Girls are denied the opportunity for quality education. Mostly parents stop schooling of their daughters when they reach puberty. Often, girls are forced into early marriage and they have very little say in selecting their marriage partners. Early marriage has serious consequences in terms of their reproductive health as well as the outcome of the pregnancies. The adolescents in rural areas have little access to contraceptive services is little awareness in families, which encourages early child bearing, posing risks to both infants and mother. These young mothers often lack the experience, skills and resources needed to raise the children. This continues the cycles of poverty, malnutrition, and large families that plaques many of the communities in rural India.

photo: Ice breaking activity during first session

The relationship between child malnutrition and the status of adolescents in the area where our program works is indirect, but many of the compounding factors that contribute to childhood malnutrition.  For many, the beginning point of anemia and under nutrition in woman is during adolescence. The early marriages at the age of 16 – 18 further exacerbate the situation. The need for extra nutrition and care remains unfulfilled during the adolescence and can manifests itself in very severe form for girls during motherhood.

RMF’s CNEs cover 600 villages and counsel the pregnant and lactating women for their diet and care in addition to the mothers and families of malnourished children. The CNEs achieve this by regular visits and constant follow up of the pregnant and lactating mothers as well as the children, using counseling tools developed by RMF.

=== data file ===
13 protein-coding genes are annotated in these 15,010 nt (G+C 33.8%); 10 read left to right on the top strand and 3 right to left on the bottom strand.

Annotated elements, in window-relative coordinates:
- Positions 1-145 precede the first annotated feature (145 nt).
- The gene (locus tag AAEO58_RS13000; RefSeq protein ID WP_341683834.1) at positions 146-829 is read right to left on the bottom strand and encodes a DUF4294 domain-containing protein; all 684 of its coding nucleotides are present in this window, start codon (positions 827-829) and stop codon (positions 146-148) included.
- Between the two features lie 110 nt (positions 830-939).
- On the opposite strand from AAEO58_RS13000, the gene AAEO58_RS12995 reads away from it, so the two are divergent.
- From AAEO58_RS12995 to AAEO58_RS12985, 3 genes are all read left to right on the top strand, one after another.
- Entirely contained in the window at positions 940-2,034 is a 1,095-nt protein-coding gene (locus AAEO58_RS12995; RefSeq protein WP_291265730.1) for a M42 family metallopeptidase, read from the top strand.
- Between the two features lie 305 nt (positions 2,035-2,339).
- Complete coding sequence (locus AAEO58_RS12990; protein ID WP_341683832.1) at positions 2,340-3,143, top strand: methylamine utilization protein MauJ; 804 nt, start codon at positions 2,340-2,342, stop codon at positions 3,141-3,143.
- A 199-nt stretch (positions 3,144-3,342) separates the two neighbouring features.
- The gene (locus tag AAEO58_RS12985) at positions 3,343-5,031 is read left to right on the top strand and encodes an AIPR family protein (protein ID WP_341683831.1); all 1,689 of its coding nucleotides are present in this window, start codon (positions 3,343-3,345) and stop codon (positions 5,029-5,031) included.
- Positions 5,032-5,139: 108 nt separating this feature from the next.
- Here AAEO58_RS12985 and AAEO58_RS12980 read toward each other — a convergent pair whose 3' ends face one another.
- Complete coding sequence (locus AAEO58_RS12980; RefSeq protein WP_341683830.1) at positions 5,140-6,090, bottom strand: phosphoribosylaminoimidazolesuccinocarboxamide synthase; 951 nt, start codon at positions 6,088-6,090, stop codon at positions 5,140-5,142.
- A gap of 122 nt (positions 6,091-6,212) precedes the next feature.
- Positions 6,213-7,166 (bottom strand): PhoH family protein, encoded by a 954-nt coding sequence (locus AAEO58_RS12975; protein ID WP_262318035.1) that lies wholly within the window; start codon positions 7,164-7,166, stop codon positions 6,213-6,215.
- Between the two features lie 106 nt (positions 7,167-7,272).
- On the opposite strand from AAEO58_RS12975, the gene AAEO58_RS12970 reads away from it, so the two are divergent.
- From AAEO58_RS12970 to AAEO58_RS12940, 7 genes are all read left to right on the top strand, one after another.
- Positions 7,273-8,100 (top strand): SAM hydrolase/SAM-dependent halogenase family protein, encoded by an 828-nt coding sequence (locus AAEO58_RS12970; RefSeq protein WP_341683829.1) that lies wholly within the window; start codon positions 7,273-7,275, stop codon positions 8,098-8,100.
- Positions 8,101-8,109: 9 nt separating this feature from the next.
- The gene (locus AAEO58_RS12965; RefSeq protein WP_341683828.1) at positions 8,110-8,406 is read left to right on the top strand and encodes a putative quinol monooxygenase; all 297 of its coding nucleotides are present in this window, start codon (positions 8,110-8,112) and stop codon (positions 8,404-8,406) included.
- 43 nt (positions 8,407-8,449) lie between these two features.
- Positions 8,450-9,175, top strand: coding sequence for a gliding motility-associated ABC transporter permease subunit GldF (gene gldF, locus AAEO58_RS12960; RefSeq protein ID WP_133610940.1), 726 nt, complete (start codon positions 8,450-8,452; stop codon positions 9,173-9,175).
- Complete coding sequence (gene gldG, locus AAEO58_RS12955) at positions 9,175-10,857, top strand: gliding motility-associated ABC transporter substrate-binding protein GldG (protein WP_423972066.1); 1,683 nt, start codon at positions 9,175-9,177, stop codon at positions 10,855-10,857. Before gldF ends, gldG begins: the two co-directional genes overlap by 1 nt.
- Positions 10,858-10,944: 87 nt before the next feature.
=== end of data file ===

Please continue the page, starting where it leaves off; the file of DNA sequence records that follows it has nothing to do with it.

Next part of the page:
However, counseling of adolescent girls remains a critical gap in the community, both in general reproductive health as well as nutrition. Since malnutrition in Madhya Pradesh does not exist in a vacuum, we started thinking ways to reach these girls. After discussion with the UNICEF District Coordinator in Khargone, RMF planned a way to expand our intervention.

We decided to design a workshop for adolescent girls. In India, as mentioned earlier, “adolescence” is not a homogenous category – as there are school going adolescent girls as well as those who have dropped out to work at home or in the community. In our first attempt we decided to work with the girls in the middle school and high school in the villages.

First, we decided to collect information about the middle and high schools in the project villages. In conjunction with officials from the district administration, RMF CNEs collected general information about all the schools, including the number of girls enrolled. RMF’s District Coordinator in Khargone, Auntim Gupta, went to some of the villages to see the schools and finally decided to run our first program in Bhagyapur High School, Block Bhagwanpura to conduct the workshop. She acquired necessary permission from the Head Master of the School, and, as RMF works very closely with officials at all levels, coordinated the activities with him every step of the way.